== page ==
Opinion: UWAC is committed to diversity

This week’s writer is Helena Van Voorst, executive director of the United Way of Addison County. This originally appeared in a UWAC newsletter.

UWAC’s mission to “mobilize the generosity and compassion of individuals and organizations in Addison County to improve lives and strengthen the community” calls for our board and staff to be equity leaders. Advocating for the health, education, and financial stability of everyone in Addison County is what we’ve done for 52 years — but we still have room for growth in how we approach this important work, specifically as it relates to racial equity. 

Recent events have exposed how systemic racism, prejudice and privilege across every sector get in the way of United Way accomplishing its mission. UWAC’s board and staff are committed to the ongoing work of being an anti-racist organization. With leadership from Middlebury College’s Office of Diversity, Equity and Inclusion, we will invite local nonprofits to join us in learning what critical reflective conversations must be had regarding our personal and institutional biases, a first step to dismantling barriers to access, opportunity, and full participation. (More information on this learning opportunity to follow.)

When COVID-19 reached Vermont, many of the systems we relied on to care for our community suddenly didn’t work anymore. Innovation was demanded of UWAC and of every one of our nonprofit partners in order to continue helping the people who needed us the most. Waiting was not an option. New collaborations, programs, and resources formed almost overnight — and they worked! Together, as a network of nonprofits made stronger by your commitment to United Way, we (virtually) linked arms, overcame old barriers, tried new things, and ultimately realized tremendous impact during a pandemic that strained our health and human services providers in unprecedented ways.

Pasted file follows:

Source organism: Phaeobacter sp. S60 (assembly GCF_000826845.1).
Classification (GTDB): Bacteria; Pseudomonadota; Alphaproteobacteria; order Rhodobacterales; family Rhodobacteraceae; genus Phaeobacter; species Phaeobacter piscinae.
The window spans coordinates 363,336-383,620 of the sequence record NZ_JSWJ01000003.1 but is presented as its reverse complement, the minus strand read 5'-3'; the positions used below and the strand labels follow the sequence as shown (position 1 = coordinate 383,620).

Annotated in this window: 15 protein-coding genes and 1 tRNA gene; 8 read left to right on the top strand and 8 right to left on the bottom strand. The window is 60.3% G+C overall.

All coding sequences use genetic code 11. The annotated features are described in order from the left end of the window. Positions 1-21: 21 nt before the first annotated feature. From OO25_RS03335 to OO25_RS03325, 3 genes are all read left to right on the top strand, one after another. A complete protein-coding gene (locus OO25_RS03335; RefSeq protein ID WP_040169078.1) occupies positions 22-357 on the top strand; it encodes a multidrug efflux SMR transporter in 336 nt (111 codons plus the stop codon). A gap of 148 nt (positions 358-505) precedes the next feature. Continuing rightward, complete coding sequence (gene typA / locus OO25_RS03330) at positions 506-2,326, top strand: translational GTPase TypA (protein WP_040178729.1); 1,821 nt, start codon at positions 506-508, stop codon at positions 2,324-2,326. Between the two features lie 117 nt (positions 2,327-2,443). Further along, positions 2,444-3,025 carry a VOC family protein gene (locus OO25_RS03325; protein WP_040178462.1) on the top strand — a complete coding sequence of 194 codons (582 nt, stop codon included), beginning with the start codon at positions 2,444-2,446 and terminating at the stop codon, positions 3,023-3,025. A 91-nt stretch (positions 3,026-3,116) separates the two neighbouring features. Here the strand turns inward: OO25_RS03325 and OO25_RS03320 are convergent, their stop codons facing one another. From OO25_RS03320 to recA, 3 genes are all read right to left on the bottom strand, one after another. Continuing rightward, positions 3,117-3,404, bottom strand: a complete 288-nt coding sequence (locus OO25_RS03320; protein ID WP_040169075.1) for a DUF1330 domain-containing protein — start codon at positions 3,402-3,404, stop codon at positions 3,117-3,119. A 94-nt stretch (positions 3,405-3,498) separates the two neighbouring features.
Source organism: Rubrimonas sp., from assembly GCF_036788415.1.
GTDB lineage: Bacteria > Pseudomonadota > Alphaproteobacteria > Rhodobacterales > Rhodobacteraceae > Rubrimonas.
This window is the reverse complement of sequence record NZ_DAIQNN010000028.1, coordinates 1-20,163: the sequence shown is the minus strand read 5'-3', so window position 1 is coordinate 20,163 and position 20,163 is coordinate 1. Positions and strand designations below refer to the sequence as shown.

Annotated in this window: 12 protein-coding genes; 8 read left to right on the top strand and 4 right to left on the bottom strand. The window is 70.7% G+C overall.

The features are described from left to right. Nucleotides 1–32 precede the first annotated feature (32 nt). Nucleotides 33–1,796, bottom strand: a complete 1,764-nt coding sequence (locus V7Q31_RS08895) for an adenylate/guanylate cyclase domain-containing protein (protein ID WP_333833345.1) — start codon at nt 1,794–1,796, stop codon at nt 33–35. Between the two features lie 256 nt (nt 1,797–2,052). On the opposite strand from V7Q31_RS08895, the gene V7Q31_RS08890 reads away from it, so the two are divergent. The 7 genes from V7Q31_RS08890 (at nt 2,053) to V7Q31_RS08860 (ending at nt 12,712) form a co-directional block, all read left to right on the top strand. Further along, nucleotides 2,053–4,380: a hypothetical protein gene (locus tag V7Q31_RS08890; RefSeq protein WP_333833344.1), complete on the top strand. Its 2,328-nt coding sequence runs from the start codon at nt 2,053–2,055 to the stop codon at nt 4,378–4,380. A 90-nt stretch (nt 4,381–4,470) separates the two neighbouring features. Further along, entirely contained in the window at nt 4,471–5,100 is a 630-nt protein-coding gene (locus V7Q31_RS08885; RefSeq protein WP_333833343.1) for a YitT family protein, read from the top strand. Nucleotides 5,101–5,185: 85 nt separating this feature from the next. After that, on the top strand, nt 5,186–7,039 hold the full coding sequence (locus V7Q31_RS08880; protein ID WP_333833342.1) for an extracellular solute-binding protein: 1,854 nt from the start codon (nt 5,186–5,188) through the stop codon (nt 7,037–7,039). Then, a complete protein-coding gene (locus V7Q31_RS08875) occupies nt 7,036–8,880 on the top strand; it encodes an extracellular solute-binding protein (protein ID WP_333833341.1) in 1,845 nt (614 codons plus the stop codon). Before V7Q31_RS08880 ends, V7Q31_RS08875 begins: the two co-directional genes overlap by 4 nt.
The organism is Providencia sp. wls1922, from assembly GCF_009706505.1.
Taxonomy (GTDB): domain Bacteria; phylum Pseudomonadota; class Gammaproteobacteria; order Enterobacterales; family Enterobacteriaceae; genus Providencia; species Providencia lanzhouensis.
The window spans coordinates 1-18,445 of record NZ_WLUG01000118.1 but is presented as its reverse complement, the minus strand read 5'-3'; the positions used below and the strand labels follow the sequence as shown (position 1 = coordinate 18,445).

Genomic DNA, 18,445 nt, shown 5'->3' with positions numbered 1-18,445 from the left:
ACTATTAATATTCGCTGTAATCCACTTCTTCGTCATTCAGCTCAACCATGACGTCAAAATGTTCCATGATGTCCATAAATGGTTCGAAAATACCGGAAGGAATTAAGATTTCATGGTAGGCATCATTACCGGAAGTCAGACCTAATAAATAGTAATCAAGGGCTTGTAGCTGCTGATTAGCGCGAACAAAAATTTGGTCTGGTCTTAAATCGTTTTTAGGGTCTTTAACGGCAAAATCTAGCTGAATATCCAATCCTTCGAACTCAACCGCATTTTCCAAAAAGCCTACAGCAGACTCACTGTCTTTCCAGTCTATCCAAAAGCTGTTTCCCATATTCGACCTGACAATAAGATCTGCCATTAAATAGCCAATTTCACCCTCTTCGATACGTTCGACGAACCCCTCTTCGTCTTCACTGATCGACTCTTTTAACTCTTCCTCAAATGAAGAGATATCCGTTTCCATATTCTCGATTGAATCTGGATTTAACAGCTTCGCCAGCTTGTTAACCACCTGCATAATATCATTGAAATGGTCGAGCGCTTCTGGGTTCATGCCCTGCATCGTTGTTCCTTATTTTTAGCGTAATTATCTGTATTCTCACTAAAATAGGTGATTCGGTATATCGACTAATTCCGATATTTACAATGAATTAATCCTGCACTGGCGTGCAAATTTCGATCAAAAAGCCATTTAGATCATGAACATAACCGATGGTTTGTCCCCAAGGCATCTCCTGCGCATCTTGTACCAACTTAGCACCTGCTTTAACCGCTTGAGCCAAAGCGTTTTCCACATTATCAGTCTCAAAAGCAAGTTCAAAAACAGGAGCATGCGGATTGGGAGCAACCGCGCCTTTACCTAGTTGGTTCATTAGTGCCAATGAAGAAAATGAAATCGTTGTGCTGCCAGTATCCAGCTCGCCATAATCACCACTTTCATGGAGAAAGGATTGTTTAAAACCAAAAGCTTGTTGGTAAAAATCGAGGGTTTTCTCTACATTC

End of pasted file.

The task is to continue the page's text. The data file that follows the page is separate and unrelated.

And with that energy we must continue innovating to bring racial equity to Addison County because, once again, waiting is not an option — now is the time. We know that people of color were disproportionately impacted by COVID-19. We know that white people are drastically underrepresented in Vermont’s prisons and jails compared to people of color. We know that nonprofit leadership lacks racial diversity — UWAC included. In the months ahead, we will share more about this journey and how UWAC plans to, once again, link arms with other organizations engaged and/or leading in this work to make lasting change in Addison County. 

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Addison County Independent